“You gotta laugh at some of the things we go through as Caregivers or you could end up crying much of the time.”
About nine months before my husband passed away in early 2010, we received an invitation to my nieces wedding in Sacramento, CA, my hometown. She’s my only niece and there hadn’t been too many opportunities for the family to gather in many years. One of my three sisters, who I hadn’t seen in 15 years was coming with her husband from Oregon. I didn’t have to say anything. Ed knew that I really wanted to go to the wedding and see all my family. It was, approximately, a two hour plane trip from San Diego.
“Book the flight and hotel room, we’re going,” he said. I was thrilled, but then had second thoughts. Ed was totally blind by then and about 100 pounds. He could stand on his own but needed guidance and support when walking or using the bathroom. This would be a tough trip for him. “Are you sure you feel up to this?” I asked. “Absolutely,” was his answer.
You can see where this is going. There was no way we could get through a two hour flight without needing a bathroom. The flight attendants stored the transfer chair safely, just within my reach where they seated us in the front row of coach. When the time came, I said, “Okay, we can do this.” We had a special way of his getting out of a seat by putting his hands on my shoulders, me with bent knees lifting him up and walking backward so he walked forward. Once in, getting the door closed behind me was a bit tricky. But, it can be done. So don’t miss out on life because of the bathroom problem.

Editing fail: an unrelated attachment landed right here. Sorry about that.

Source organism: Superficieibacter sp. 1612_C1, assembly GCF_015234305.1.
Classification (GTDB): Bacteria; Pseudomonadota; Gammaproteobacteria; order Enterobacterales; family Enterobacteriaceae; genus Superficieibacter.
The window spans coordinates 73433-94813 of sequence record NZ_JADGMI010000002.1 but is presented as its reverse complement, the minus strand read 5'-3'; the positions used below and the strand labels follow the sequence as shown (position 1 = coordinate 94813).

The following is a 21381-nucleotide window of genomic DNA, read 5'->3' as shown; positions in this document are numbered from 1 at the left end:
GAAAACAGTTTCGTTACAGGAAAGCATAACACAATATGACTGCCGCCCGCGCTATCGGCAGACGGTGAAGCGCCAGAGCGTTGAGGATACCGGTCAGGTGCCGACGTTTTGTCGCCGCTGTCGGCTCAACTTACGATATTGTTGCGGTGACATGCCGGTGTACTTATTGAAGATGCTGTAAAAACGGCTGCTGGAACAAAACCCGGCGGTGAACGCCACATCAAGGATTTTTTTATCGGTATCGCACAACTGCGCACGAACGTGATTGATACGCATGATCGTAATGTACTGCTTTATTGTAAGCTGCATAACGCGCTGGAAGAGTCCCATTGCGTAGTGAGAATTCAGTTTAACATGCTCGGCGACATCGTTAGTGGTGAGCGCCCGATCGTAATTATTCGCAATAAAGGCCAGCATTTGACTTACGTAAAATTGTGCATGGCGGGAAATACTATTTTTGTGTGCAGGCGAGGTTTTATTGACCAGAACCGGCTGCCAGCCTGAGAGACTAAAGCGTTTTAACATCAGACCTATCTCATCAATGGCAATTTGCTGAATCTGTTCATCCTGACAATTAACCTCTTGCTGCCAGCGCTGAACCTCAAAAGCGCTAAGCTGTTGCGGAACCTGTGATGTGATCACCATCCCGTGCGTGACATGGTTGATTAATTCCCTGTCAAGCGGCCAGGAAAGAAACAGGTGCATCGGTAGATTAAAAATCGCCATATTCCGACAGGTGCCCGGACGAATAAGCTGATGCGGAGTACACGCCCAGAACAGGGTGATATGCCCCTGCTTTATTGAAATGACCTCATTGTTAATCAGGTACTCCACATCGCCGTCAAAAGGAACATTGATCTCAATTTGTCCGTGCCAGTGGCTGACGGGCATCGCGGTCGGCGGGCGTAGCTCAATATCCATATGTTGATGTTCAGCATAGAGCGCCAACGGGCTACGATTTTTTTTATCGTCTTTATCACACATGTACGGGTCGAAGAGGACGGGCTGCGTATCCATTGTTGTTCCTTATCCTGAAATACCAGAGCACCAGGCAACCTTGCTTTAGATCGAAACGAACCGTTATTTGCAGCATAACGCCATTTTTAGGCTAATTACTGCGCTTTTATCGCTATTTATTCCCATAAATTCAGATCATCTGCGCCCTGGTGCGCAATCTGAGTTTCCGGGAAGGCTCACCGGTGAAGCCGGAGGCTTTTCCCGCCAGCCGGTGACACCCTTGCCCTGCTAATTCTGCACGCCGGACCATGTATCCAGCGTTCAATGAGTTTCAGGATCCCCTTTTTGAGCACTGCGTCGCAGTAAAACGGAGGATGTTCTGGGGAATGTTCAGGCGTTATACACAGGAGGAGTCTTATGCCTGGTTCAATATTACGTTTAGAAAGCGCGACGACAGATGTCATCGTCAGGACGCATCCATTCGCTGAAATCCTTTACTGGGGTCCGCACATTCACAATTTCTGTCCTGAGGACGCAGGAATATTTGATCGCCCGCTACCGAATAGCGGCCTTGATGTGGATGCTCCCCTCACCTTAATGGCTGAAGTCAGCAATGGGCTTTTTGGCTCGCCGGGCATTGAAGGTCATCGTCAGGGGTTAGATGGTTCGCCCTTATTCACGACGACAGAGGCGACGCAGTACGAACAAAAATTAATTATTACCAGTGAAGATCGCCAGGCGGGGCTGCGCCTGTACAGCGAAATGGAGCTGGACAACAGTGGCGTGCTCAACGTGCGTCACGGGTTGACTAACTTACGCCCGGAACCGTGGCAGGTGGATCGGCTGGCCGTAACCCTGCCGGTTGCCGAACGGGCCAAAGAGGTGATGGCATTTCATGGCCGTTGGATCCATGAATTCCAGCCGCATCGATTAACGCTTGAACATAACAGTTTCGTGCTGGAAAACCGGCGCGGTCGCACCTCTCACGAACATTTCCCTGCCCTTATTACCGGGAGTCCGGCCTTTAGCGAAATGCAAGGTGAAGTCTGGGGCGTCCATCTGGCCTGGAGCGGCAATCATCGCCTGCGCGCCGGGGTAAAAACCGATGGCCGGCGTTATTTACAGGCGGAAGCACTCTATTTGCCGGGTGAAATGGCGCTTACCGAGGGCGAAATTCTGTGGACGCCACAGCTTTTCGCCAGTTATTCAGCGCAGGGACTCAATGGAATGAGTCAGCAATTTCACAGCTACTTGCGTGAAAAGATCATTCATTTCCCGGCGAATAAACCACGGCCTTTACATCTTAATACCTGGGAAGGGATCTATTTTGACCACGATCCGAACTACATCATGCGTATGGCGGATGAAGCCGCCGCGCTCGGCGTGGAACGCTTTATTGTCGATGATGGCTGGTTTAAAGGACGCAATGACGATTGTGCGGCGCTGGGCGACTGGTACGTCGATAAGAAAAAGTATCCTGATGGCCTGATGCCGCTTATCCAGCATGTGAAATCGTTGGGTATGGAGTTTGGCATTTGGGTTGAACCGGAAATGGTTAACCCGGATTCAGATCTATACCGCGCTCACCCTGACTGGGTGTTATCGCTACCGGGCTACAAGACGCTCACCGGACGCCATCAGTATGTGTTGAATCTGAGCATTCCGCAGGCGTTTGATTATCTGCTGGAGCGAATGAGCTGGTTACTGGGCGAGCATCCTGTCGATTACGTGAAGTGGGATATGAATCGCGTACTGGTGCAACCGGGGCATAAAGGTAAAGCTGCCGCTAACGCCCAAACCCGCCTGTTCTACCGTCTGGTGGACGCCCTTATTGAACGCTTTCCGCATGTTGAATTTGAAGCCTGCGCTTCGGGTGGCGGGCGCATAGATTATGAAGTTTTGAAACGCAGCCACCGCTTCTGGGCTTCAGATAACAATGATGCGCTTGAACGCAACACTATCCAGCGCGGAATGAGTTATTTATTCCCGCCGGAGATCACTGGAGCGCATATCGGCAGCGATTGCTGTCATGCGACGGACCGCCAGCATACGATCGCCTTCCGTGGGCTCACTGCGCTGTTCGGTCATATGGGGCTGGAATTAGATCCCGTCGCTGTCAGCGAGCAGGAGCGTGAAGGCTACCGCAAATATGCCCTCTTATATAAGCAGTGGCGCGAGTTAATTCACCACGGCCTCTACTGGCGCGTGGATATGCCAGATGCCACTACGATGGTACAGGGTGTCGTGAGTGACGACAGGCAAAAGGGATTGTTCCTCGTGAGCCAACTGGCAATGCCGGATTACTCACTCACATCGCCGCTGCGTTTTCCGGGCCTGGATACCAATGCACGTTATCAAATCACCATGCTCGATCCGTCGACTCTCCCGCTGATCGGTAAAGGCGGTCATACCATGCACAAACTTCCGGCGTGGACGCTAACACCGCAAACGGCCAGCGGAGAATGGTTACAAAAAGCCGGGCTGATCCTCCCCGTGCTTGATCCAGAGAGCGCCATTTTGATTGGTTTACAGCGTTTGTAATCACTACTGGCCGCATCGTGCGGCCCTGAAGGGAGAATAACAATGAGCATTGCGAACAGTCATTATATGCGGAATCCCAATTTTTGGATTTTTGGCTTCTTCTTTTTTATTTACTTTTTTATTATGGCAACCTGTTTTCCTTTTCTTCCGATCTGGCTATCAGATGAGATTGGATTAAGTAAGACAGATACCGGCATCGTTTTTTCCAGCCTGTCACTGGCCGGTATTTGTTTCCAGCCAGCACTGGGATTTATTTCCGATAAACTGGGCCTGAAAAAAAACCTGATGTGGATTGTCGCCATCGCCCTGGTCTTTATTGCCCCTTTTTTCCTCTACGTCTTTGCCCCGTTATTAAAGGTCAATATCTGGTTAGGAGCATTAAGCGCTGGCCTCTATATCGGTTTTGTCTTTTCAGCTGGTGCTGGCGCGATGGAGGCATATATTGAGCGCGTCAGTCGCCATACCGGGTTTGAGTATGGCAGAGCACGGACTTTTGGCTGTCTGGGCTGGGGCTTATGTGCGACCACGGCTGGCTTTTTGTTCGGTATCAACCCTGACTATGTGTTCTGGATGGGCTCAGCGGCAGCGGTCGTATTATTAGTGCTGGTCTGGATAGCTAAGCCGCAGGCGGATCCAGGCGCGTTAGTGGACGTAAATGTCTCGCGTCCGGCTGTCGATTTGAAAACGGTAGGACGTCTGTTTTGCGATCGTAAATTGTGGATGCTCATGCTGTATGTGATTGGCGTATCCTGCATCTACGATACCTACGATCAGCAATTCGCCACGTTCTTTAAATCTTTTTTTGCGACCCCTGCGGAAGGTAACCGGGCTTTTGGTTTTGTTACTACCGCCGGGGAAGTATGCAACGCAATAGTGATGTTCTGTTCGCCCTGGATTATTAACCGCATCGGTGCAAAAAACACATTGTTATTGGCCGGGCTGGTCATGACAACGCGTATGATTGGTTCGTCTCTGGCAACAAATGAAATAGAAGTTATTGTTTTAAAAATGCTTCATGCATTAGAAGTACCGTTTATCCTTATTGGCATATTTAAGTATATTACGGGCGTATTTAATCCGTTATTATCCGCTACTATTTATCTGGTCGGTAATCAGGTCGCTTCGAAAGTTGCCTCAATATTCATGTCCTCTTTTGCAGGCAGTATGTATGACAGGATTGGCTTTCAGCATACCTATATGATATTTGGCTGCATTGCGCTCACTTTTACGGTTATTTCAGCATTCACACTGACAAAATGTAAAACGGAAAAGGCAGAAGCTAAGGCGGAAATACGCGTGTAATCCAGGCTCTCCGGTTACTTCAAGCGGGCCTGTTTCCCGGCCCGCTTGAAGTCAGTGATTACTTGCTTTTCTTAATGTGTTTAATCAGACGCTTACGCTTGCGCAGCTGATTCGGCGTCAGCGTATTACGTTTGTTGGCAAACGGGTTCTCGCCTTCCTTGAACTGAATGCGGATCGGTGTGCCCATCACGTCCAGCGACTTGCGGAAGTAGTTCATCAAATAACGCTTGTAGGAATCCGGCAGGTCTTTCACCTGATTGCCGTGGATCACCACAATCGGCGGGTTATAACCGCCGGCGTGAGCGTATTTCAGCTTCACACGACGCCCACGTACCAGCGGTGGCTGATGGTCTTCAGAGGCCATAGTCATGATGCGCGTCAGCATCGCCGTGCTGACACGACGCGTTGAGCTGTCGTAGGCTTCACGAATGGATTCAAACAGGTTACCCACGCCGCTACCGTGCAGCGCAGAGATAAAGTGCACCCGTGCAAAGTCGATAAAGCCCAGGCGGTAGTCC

The wedding and family reunion were wonderful. I didn’t know until months later that Ed didn’t really know if he could get through it. But, he knew how much I would want to see my family so he was determined. He always said, “Love finds a way.”
I’d like to say a couple things about walking with someone who is blind and unable to walk on their own. Caregivers often learn things the hard way. When Ed’s eyesight first went totally, it was sudden. Dry macular degeneration with peripheral vision only for several years. One case in a hundred, one afternoon blood broke through the macula and started flooding one eyes vision and several days later the second. Total blindness. After about a year and a half enough blood had dissipated in one eye that there was a little light coming through. The retina specialist suggested cataract surgery, which was successful. Now there was enough light showing through that he could see shadows and how many fingers I was holding up. This doesn’t seem like much but it’s huge. He could tell up from down and had his balance again.
At first we walked with him holding onto my shoulders facing my back. It seemed to work fine. But he kept getting weaker. One day we walked out the front door and I stepped down the one porch step to the walkway. He lost balance and pulled me back on top of him as his back hit the wall and he slid down to the ground. I had caught myself so didn’t crush him. Thankfully, I had just that day, moved very large pots with trees away from that wall. His back would have hit the pots and been broken. “We got away in a coach!” Another of Ed’s sayings.
From then on, I walked backward with him facing me with his hands on my shoulders. It worked well. We even got a little fun out of it. I would sing as we marched (and I do not have a good voice!), “When Johnny comes marching home again, hurrah, hurrah…” Or, “I’m march’in to New Orleans, she used to be my honey, till she stole all my money…” You gotta laugh, it helps get you through.